$n + 1$ numbers are picked at random from $2n$ integers $1, 2, 3, \ldots, 2n$. Prove that among the numbers picked we can find at least two, one of which is divisible by the other.

If we try to chose numbers from the right most end from 2n and the approach n we see that there are two pairs of numbers n, 2n and n-1, 2n-1 which satisfy this.

Similarly, I have tried some possibilities, all of them satisfy but I am not able to think of a proof.

Also, this problem is given on the chapter titled "Arithmetic of Integers" that is, related to Number Theory. I don't know anything about Combinatorics except Permutations and Combinations.

Can somebody provide me a hint?

Any help would be highly appreciated.

Edit:— I've just realized that this problem is to be proven via mathematical induction. I would be greatly thankful to anyone who would provide me a solution via induction.

  • $\begingroup$ I searched about similar problems like this. The problems seemed to use Combinatorics (I don't know anything about it). I want hint based on introductory number theory. $\endgroup$ – Crocogator Mar 21 '20 at 9:27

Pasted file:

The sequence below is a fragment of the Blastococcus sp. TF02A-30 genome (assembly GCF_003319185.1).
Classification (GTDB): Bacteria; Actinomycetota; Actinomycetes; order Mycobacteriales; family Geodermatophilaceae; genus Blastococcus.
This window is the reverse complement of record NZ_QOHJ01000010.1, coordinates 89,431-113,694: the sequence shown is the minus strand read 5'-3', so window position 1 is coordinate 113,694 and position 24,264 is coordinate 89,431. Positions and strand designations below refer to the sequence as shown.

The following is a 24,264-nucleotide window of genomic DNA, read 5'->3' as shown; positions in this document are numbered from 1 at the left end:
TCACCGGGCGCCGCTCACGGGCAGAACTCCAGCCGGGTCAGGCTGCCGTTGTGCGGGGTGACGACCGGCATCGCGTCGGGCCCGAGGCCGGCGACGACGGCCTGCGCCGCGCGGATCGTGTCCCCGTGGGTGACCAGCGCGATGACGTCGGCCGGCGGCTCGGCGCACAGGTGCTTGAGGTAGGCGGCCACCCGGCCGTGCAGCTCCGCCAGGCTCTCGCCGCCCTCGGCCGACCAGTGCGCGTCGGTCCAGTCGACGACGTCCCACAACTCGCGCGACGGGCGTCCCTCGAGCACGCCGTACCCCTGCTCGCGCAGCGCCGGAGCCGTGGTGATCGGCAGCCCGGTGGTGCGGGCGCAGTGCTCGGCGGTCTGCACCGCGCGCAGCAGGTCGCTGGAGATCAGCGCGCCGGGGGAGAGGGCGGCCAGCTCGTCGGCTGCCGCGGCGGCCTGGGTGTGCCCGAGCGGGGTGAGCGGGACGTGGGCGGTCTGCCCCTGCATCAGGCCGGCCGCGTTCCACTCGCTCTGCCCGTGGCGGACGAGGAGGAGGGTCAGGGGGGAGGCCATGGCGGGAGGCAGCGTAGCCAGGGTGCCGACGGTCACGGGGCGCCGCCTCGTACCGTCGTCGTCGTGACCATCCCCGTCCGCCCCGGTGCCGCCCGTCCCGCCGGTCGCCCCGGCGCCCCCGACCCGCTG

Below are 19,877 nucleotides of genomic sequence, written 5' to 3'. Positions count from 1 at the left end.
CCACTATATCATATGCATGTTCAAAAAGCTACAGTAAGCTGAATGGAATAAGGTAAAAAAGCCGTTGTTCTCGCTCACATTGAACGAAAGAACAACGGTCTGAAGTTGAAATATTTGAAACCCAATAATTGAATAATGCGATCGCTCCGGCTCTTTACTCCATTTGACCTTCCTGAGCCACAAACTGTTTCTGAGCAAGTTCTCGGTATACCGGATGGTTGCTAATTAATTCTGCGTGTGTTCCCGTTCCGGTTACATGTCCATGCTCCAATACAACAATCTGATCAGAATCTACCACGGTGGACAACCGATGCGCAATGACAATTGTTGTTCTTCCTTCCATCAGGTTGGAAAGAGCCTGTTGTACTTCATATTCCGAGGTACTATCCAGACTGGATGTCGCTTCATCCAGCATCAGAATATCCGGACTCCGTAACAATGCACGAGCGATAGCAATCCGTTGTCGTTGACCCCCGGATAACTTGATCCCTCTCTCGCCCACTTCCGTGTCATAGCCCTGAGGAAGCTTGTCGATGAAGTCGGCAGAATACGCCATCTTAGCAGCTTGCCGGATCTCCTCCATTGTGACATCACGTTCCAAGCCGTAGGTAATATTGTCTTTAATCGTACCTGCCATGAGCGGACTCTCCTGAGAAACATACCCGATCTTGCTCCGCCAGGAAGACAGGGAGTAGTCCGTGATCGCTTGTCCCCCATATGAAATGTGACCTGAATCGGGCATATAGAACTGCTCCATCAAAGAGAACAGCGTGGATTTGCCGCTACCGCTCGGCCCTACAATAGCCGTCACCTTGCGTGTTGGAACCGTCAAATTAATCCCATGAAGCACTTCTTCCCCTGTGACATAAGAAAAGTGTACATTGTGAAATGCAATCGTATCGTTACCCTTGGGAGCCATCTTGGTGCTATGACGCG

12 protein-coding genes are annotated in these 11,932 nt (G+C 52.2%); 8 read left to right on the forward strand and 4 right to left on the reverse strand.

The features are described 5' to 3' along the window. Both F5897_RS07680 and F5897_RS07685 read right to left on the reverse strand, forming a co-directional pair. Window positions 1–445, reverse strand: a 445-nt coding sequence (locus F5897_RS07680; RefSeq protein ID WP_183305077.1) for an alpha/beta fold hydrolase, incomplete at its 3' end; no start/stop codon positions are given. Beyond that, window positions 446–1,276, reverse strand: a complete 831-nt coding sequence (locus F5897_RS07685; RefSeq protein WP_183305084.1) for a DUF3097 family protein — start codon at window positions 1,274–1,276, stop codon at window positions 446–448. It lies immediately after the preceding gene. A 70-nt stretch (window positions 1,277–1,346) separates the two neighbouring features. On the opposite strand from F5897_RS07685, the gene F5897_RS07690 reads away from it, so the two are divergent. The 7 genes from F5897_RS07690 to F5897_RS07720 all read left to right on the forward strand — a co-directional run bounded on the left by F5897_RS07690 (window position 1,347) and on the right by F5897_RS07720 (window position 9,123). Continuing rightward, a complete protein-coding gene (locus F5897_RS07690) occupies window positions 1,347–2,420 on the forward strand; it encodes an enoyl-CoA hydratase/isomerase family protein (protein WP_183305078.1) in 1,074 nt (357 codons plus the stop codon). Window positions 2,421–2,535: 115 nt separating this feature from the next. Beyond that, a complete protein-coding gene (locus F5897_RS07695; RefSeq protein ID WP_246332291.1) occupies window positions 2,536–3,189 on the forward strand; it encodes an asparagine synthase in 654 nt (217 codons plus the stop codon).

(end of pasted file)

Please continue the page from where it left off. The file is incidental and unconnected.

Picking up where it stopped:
• $\begingroup$ Hint: define an equivalence relation on positive integers: let $a\sim b$ denote $a=2^kb$ for some integer $k$. From $1$ to $2n$ inclusive, how many equivalence classes are occupied? $\endgroup$ – J.G. Mar 21 '20 at 9:56
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    $\begingroup$ @DietrichBurde I have autocorrect system on my keyboard. I forgot to change it on the title and I didn't do it for some lame "fun". Is there any other reason you downvoted? $\endgroup$ – Crocogator Mar 21 '20 at 10:03
  • $\begingroup$ Why do you think that I have downvoted? $\endgroup$ – Dietrich Burde Mar 21 '20 at 12:34
  • $\begingroup$ How did you realize that you need a proof based on mathematical induction? $\endgroup$ – user Mar 21 '20 at 17:46

Every number of the set $A=\{1,2,3, \dots 2n\}$ can be written as $2^a \cdot b$ and each number have unique $a$ and $b$.

Now there are only $n$ possibilities for $b$. This is because $b$ must be an odd number and there are only $n$ odd numbers in $2n$ consecutive integers.

If two numbers have the same $b$ then put them in the same bucket. By pigeonhole principle, there are $n$ possibilities but $n+1$ are picked so $2$ numbers must have the same $b$.

Hence there always exists a pair of integers such that one divides the other.


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